The flashbacks that we see on screen and the monologue of the doctor creates an intense contrast in the trailer. The flashbacks serve for the purpose of showing off elements of Tomb Raider gameplay for those new to the franchise; they also show us Lara Croft’s split past. In the monologue the doctor tells her that she needs to take steps into the outside world – meaning that she shouldn’t live such a secluded life and find something to do with her life or maybe find some new friends – but we see Lara running away from a bear and jumping off a cliff to save her life. Her idea of an outside world apparently differs that of the doctor’s. As the doctor urges Lara to find a hobby and explore new horizons, we see Lara hanging from the side of the cliff, and beyond that cliff is a horizon filled with storms and lightning bolts. The doctor’s words feel so meaningless compared to her actions, and that actually is the selling point of the game: Lara horizons differ so greatly from an average person, she is exceptional and exciting.
When the doctor says that he thinks Lara isn’t taking care of herself, there is a sudden change in Lara’s movements. Her feet she had been tapping anxiously stop and stand firmly on the ground. She once again becomes the confident Lara that we know and love. The music score of the trailer reaches its height, the colour of the scenes changes from a depressed grayscale to a vibrant orange one. Then we see Lara’s face for the first time, the audience feels as if her true self is at last shown on the trailer. Up to this point, we saw Lara but we didn’t feel close to her. Now we see that she finds herself, she is back to her usual strong, confident, purposeful self.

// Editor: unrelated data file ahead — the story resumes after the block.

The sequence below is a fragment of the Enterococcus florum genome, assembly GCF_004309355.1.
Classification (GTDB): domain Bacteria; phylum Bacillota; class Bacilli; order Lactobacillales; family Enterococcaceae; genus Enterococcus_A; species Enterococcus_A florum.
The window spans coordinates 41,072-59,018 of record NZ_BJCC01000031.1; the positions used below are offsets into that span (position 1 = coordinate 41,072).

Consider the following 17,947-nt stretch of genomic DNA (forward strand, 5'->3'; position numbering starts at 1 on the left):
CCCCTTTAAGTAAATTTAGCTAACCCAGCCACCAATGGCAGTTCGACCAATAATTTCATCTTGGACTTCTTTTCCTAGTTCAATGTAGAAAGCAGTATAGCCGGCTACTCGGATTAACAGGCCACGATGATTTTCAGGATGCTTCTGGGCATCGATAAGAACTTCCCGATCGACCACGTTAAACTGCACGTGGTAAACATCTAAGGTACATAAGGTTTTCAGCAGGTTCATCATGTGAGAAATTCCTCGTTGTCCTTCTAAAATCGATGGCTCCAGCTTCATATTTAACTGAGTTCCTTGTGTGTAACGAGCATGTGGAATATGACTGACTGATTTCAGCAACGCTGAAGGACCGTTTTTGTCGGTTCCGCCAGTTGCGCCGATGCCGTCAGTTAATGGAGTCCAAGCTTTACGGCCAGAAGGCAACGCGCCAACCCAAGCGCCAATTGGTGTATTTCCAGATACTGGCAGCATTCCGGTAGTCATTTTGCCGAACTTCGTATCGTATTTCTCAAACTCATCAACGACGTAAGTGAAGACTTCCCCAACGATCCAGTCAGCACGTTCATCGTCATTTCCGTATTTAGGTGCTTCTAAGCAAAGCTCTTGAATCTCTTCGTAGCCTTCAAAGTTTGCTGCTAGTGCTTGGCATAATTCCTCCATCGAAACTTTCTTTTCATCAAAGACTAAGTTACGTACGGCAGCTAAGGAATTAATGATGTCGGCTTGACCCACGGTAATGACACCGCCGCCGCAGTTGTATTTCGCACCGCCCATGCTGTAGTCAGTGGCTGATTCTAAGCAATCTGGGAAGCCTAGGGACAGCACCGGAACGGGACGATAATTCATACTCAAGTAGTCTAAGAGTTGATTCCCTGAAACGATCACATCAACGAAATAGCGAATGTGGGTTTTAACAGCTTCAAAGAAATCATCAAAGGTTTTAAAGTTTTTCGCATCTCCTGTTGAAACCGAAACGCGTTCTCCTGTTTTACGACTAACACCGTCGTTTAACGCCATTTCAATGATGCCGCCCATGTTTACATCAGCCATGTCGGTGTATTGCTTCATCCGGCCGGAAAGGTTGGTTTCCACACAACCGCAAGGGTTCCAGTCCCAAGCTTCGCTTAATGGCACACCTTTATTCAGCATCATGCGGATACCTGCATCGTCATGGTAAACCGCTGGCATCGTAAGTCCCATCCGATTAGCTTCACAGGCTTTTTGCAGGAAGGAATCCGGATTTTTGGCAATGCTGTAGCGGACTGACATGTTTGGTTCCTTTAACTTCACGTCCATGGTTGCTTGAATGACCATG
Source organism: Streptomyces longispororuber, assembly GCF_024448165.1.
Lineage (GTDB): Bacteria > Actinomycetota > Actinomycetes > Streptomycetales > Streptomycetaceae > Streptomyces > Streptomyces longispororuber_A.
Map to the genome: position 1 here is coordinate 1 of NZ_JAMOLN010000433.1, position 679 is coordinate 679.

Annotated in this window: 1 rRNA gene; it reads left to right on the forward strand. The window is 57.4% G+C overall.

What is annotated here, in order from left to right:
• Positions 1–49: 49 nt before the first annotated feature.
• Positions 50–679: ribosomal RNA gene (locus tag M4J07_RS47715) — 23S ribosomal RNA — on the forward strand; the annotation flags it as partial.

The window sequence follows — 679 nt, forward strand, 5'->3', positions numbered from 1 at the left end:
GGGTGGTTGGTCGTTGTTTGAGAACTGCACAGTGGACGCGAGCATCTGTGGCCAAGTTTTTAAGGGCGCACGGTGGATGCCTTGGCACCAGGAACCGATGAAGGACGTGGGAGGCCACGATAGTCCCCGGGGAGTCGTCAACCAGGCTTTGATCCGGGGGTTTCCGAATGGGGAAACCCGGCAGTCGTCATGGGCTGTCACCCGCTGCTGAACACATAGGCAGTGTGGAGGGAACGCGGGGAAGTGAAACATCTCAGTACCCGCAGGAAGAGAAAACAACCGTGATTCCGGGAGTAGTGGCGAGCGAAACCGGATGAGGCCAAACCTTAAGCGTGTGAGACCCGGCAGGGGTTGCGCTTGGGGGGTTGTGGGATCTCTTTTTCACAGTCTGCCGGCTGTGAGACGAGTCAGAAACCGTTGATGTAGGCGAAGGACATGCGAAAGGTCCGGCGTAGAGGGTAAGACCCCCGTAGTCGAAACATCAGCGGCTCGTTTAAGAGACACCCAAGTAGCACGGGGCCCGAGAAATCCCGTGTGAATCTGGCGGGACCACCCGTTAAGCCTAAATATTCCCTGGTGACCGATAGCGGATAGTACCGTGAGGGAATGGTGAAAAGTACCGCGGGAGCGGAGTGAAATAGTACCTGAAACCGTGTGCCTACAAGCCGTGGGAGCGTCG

Lara Croft is the symbol of inner strength against tough adversaries – be it dangerous enemies or inner demons of the soul – and of overcoming them. Most people would aspire to be as strong as Lara, and can relate to her inner diversity. Her progression in the trailer, while short, is something wide audiences will find solace in.
The trailer is filled with information for the prospective buyers of the game. Every action scene in the trailer is actual gameplay of the franchise. Lara running, jumping off a cliff, holding on at the last second to escape certain death, and disposing of her enemies with arrows and other means. While this is a sequel of the previous game and the franchise is really popular, the trailer will inform those new to Tomb Raider what the premise is about. They will quickly understand the type of the game and the things they will be able to do in it.
In conclusion, the trailer delivers what it’s supposed to. It delivers the key points of the game, introduces new players to the franchise and tells about Lara’s inner struggle in an extremely short amount of time. The audio and visual techniques the producer company allows them to transfer feelings to the viewer over such a short trailer.